At the foot of the Queensboro Bridge, NYPD patrol officers spotted Estelle about 100 yards from shore.
They stripped to their underclothes and dove into the East River together, life preservers in hand. When they reached Estelle, she was conscious. The patrolmen put the preserver over her head and began to swim, but the struggle in the icy-cold water threatened to drown them. All three ended up being rescued by a passing fishing boat.
Estelle Evans was still alive. She told police about the letter that broke her heart and destroyed her spirit. She was taken to Lenox Hill Hospital and underwent hours-long surgery for extensive internal injuries.
At first, it looked as if she might live. The Daily News reported on the
“Girl Bridge Leaper” showing signs of improvement. But Estelle’s injuries proved too severe to be survivable. She died at 6:40 in the morning on August 1.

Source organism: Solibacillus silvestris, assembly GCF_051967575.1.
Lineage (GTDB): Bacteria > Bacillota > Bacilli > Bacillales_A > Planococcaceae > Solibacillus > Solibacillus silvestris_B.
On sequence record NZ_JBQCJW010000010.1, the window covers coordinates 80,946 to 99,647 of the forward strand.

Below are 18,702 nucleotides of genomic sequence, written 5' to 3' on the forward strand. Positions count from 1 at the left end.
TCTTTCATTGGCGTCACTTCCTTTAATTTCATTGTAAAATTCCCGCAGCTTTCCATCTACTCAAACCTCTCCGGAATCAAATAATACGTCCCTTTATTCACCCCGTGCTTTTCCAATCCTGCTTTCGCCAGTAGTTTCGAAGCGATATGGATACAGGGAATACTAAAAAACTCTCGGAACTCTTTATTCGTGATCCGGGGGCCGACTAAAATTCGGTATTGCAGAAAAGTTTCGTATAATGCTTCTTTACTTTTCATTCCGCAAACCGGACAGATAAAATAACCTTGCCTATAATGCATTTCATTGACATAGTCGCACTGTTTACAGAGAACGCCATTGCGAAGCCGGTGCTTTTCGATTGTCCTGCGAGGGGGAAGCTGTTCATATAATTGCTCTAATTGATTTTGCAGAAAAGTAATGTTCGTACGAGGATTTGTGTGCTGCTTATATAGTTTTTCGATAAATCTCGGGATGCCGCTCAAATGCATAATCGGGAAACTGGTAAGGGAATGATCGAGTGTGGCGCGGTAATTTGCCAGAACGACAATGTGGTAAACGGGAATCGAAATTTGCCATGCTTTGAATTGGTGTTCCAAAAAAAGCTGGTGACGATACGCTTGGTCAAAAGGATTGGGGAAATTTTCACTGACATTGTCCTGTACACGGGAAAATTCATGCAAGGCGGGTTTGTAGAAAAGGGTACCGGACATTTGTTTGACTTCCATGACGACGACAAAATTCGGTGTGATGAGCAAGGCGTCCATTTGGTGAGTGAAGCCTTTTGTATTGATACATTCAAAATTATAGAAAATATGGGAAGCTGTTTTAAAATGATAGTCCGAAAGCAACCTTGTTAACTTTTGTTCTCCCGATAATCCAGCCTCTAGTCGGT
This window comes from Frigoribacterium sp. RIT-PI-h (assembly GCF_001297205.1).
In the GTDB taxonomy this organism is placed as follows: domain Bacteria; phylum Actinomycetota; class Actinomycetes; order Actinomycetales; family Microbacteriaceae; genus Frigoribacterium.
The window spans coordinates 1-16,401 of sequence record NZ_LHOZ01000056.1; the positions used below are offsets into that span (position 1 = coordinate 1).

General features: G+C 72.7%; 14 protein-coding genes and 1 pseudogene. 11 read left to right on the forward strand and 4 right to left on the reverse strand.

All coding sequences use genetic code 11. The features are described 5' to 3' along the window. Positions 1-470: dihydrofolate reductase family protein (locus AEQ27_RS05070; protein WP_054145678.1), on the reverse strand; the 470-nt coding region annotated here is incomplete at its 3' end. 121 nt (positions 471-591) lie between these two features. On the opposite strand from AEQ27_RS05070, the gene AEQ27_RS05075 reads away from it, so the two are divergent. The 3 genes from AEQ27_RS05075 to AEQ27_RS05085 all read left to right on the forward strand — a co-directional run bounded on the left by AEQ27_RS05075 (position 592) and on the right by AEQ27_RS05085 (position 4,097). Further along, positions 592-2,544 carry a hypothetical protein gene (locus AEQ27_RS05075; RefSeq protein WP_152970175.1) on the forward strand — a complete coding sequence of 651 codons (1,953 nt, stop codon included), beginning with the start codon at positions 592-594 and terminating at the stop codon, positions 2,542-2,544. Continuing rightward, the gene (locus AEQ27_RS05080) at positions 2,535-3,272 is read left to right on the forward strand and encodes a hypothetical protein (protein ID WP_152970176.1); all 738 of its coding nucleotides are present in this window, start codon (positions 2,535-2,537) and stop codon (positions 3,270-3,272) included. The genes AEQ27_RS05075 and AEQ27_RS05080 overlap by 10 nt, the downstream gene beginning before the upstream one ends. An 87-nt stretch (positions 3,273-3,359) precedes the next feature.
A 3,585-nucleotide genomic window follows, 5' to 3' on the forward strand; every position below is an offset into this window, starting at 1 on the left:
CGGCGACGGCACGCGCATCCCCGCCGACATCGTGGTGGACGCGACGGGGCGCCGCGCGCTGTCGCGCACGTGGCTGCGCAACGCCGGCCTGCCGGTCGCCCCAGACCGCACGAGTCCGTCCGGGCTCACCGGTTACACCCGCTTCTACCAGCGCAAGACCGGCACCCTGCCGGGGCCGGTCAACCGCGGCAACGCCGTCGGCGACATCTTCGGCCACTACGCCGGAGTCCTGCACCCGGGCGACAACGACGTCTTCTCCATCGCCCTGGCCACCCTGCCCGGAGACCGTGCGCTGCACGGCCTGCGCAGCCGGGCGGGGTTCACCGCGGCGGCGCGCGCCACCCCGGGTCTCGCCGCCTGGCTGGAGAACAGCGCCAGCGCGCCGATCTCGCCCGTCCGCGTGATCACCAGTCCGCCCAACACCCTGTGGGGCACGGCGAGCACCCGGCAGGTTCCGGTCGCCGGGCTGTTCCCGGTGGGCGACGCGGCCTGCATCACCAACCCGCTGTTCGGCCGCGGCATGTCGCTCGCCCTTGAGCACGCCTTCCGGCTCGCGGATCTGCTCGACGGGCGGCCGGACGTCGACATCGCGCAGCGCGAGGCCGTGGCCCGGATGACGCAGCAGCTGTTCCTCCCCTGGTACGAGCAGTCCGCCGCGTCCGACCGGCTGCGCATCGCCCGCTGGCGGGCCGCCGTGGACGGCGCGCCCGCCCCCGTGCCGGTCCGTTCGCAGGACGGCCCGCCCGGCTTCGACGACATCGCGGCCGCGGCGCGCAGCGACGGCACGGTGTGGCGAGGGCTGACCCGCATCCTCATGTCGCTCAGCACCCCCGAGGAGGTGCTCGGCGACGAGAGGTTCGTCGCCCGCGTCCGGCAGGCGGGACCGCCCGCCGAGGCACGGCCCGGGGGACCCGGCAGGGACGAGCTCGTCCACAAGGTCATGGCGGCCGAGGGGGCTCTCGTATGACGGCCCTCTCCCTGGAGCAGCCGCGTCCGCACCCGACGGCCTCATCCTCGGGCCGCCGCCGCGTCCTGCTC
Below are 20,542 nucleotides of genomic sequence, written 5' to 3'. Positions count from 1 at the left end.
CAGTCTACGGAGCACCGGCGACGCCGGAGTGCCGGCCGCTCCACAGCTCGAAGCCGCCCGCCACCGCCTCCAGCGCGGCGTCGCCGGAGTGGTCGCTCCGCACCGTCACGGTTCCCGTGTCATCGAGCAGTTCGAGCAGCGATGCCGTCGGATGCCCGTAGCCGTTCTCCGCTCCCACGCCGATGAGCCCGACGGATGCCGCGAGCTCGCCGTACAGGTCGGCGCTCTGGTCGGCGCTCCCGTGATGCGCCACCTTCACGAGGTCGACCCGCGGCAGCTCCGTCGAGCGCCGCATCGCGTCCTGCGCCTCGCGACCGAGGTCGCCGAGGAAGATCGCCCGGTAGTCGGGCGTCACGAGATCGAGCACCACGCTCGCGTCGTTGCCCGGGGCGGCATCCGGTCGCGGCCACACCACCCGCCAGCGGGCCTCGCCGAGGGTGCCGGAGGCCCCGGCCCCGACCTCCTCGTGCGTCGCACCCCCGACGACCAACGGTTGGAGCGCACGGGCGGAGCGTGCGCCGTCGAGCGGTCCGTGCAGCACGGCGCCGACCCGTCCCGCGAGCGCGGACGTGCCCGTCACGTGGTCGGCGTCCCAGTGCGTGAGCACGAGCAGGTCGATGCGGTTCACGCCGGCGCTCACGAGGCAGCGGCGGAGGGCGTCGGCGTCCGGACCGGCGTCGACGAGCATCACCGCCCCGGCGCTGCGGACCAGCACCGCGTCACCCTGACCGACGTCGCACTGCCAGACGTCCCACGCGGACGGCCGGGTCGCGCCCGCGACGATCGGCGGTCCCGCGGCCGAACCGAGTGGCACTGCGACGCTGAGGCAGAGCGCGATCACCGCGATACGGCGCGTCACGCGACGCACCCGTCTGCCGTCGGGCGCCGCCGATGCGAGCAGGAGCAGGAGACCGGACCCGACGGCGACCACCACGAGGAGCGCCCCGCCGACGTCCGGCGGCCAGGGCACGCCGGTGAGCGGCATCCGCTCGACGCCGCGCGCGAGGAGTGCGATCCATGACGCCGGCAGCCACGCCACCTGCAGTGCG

The funeral was in Bridgeport. Gloria’s family attended, but years later Gloria would prove to be a tragedy best forgotten. When Agnes, her eldest sister, died in June 2019, the obituary did not list Gloria among the predeceased siblings, children, and grandchildren. Janet’s obituary, published upon her death in 2008, also omitted mention of her youngest sibling.
Agnes’s eldest son, Henry Olszewski, said Gloria’s omission from the obituaries came as a surprise — “I don’t think it was even thought of” — but suspected her suicide remained too painful a subject for his mother and aunt. “There were times when we visited with Aunt Janet when Gloria was brought up,” Henry, now 71, told me. “Once the conversation started, it abruptly ended. It brought back too many bad memories.”
Yet she was remembered, in circumstances equally bizarre and calculated, by her former lover. He claimed to have attended Gloria’s funeral, where he dropped to his knees and wailed, “Oh my darling, please forgive me.” (Walter Olszewski, who had met Kahane during the family Christmas visit, did not recall seeing him at the funeral.) He said he visited the cemetery several times over the following year to place roses upon her grave. And then he set up a memorial foundation in her name, which was a Trojan horse to raise money for the organization that became the Jewish Defense League.